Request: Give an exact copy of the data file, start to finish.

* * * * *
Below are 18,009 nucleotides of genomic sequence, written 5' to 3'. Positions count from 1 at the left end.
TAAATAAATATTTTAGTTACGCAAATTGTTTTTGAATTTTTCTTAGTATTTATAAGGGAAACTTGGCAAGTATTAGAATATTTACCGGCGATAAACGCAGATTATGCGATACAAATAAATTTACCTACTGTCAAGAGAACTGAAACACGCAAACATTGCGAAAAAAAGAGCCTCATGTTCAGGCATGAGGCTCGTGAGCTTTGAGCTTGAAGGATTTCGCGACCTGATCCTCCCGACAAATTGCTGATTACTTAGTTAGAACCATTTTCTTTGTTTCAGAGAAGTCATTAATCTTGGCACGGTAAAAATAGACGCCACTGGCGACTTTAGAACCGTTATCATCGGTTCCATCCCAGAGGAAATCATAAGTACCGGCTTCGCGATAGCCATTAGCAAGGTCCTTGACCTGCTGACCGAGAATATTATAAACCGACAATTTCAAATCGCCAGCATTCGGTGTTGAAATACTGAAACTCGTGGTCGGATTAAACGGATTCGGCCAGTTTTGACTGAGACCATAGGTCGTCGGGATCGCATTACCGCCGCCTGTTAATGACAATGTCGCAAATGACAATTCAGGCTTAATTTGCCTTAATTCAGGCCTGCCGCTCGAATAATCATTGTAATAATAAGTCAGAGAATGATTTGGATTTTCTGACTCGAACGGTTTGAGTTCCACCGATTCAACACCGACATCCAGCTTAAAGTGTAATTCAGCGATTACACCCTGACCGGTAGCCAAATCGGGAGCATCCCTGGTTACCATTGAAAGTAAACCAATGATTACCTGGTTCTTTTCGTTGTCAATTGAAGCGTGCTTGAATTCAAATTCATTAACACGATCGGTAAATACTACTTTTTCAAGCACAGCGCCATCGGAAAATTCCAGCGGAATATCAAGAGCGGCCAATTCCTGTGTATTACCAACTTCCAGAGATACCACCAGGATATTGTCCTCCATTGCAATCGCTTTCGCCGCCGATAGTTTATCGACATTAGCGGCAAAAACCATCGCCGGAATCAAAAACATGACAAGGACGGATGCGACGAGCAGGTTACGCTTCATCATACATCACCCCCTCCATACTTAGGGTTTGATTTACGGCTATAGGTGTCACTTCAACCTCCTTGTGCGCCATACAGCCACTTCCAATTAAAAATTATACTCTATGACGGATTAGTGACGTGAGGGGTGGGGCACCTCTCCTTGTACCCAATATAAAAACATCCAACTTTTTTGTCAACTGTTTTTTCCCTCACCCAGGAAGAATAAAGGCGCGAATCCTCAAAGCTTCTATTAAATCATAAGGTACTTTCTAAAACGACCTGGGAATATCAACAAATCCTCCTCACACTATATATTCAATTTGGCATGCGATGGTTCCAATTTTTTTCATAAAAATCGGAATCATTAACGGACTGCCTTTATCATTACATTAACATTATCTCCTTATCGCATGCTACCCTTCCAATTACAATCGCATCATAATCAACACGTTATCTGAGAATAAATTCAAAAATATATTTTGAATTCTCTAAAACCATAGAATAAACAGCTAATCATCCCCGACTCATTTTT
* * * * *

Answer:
Below are 18,009 nucleotides of genomic sequence, written 5' to 3'. Positions count from 1 at the left end.
TAAATAAATATTTTAGTTACGCAAATTGTTTTTGAATTTTTCTTAGTATTTATAAGGGAAACTTGGCAAGTATTAGAATATTTACCGGCGATAAACGCAGATTATGCGATACAAATAAATTTACCTACTGTCAAGAGAACTGAAACACGCAAACATTGCGAAAAAAAGAGCCTCATGTTCAGGCATGAGGCTCGTGAGCTTTGAGCTTGAAGGATTTCGCGACCTGATCCTCCCGACAAATTGCTGATTACTTAGTTAGAACCATTTTCTTTGTTTCAGAGAAGTCATTAATCTTGGCACGGTAAAAATAGACGCCACTGGCGACTTTAGAACCGTTATCATCGGTTCCATCCCAGAGGAAATCATAAGTACCGGCTTCGCGATAGCCATTAGCAAGGTCCTTGACCTGCTGACCGAGAATATTATAAACCGACAATTTCAAATCGCCAGCATTCGGTGTTGAAATACTGAAACTCGTGGTCGGATTAAACGGATTCGGCCAGTTTTGACTGAGACCATAGGTCGTCGGGATCGCATTACCGCCGCCTGTTAATGACAATGTCGCAAATGACAATTCAGGCTTAATTTGCCTTAATTCAGGCCTGCCGCTCGAATAATCATTGTAATAATAAGTCAGAGAATGATTTGGATTTTCTGACTCGAACGGTTTGAGTTCCACCGATTCAACACCGACATCCAGCTTAAAGTGTAATTCAGCGATTACACCCTGACCGGTAGCCAAATCGGGAGCATCCCTGGTTACCATTGAAAGTAAACCAATGATTACCTGGTTCTTTTCGTTGTCAATTGAAGCGTGCTTGAATTCAAATTCATTAACACGATCGGTAAATACTACTTTTTCAAGCACAGCGCCATCGGAAAATTCCAGCGGAATATCAAGAGCGGCCAATTCCTGTGTATTACCAACTTCCAGAGATACCACCAGGATATTGTCCTCCATTGCAATCGCTTTCGCCGCCGATAGTTTATCGACATTAGCGGCAAAAACCATCGCCGGAATCAAAAACATGACAAGGACGGATGCGACGAGCAGGTTACGCTTCATCATACATCACCCCCTCCATACTTAGGGTTTGATTTACGGCTATAGGTGTCACTTCAACCTCCTTGTGCGCCATACAGCCACTTCCAATTAAAAATTATACTCTATGACGGATTAGTGACGTGAGGGGTGGGGCACCTCTCCTTGTACCCAATATAAAAACATCCAACTTTTTTGTCAACTGTTTTTTCCCTCACCCAGGAAGAATAAAGGCGCGAATCCTCAAAGCTTCTATTAAATCATAAGGTACTTTCTAAAACGACCTGGGAATATCAACAAATCCTCCTCACACTATATATTCAATTTGGCATGCGATGGTTCCAATTTTTTTCATAAAAATCGGAATCATTAACGGACTGCCTTTATCATTACATTAACATTATCTCCTTATCGCATGCTACCCTTCCAATTACAATCGCATCATAATCAACACGTTATCTGAGAATAAATTCAAAAATATATTTTGAATTCTCTAAAACCATAGAATAAACAGCTAATCATCCCCGACTCATTTTT